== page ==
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Is Your Building Filled With Junk That Makes It Hard To Breathe?

Quick! Hold your breath. The air you’re breathing right now is filled with chemicals that might be slowly giving you asthma. It might be the materials your building is built with, or it might be the frogs. That’s right: frogs.

Is Your Building Filled With Junk That Makes It Hard To Breathe?
Sergio Hayashi/Shutterstock

If you’re an informed consumer, it’s possible that you know about the toxic chemicals in your laptop, your soda, and maybe even your deodorant. But the built environment is still something of a mystery when it comes to toxic chemicals. Design firm Perkins+Will has slowly been working to chip away at the mystery with the transparency section of its website, which looks at harmful substances (i.e. arsenic and BPA), flame retardants, and as of this week, asthma triggers and asthmagens (substances that induce asthma) that are commonly found in the built environment.

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In a new report (PDF), Healthy Environments: A Compilation of Substances Linked to Asthma, Perkins+Will calls out 374 substances common in buildings that are asthma triggers or asthmagens. The methodology is simple, but powerful: comparing publicly available lists of asthma triggers and asthmagens with their presence in building products (based on Perkins+Will’s experience designing buildings and other lists).

No one who works indoors is exempt from exposure to these substances–there are 75 substances linked to asthma in paints and adhesives, which are found in most indoor environments. But certain occupations are more exposed than others. Dentists, for example, are exposed to 14 profession-specific asthma-inducing substances. Lab workers have to deal with chloroform (used as a solvent in labs), factory workers are exposed to himic anhydride (used in manufacturing), and forensic workers deal with ninhydrin (used to detect fingerprints).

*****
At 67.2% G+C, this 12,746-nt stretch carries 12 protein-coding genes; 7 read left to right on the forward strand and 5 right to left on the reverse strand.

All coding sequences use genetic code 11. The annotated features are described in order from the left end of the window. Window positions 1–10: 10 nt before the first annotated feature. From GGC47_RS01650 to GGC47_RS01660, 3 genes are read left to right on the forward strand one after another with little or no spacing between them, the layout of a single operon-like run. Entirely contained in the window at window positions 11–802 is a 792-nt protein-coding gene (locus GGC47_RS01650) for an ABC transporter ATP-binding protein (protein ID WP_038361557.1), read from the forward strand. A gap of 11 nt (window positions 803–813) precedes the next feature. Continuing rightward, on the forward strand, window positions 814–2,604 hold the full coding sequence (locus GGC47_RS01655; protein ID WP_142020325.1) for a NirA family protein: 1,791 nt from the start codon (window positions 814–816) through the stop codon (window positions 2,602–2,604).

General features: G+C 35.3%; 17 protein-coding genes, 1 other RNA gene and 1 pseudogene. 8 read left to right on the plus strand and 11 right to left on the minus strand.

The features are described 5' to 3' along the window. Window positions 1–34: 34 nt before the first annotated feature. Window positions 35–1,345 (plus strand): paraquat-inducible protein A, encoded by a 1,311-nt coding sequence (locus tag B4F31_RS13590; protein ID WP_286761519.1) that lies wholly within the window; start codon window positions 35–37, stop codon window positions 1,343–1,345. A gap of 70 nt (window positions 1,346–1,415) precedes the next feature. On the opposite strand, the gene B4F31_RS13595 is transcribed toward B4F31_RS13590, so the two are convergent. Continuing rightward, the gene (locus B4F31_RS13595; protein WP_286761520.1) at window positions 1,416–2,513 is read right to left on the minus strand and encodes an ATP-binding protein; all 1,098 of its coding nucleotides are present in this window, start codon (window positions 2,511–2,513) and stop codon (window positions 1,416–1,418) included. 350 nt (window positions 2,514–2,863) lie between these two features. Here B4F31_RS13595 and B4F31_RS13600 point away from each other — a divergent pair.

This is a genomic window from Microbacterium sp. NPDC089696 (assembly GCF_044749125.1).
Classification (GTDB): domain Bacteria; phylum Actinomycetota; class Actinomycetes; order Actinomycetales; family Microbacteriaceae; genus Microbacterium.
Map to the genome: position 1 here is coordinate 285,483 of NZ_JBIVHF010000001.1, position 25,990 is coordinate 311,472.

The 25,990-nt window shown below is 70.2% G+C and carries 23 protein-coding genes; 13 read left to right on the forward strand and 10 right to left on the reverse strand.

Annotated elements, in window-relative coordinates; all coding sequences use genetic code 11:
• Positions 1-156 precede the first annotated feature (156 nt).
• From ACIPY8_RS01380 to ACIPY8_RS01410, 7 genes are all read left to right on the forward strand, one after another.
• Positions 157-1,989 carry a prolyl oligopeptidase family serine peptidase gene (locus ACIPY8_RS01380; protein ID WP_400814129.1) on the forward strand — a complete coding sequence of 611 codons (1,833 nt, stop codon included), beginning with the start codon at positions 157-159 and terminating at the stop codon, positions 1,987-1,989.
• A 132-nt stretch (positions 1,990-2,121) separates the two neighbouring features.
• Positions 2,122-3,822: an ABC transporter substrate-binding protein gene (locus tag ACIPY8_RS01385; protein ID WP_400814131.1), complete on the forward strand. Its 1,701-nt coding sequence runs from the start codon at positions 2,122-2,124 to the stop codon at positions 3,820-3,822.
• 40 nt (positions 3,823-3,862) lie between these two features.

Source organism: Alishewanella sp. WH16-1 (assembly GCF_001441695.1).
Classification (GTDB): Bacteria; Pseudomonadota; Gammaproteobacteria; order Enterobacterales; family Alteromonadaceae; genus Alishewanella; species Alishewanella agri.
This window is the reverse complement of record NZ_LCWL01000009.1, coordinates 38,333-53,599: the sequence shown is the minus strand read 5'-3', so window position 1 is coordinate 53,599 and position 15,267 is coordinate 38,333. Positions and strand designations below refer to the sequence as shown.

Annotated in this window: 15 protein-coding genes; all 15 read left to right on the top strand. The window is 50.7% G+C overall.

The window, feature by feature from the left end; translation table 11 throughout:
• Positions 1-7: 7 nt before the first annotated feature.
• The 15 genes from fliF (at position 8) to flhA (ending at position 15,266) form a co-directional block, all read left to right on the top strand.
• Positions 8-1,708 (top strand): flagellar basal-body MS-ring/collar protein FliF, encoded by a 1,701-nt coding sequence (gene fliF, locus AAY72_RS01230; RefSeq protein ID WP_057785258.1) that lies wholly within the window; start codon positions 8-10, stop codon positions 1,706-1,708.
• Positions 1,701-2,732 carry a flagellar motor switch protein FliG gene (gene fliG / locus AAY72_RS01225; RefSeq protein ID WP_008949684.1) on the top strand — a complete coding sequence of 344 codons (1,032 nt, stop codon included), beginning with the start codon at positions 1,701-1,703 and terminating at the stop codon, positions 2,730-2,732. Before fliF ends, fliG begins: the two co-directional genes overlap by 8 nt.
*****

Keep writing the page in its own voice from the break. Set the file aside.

Not all of items on the list are manufactured substances. Some of the stranger asthma-inducing items: frogs, locusts, pigs, silkworms, houseplants, and prawns.

We can’t kill every single frog in the name of reducing asthmagens and asthma triggers, but building-material manufacturers can be more conscientious about the substances they use. The Building Product Transparency Project, a partnership between Perkins+Will and architectural product company Construction Specialties, is working on a series of building products that have their ingredients listed right on the packaging. It’s a start.

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About the author

Ariel Schwartz is a Senior Editor at Co.Exist. She has contributed to SF Weekly, Popular Science, Inhabitat, Greenbiz, NBC Bay Area, GOOD Magazine and more

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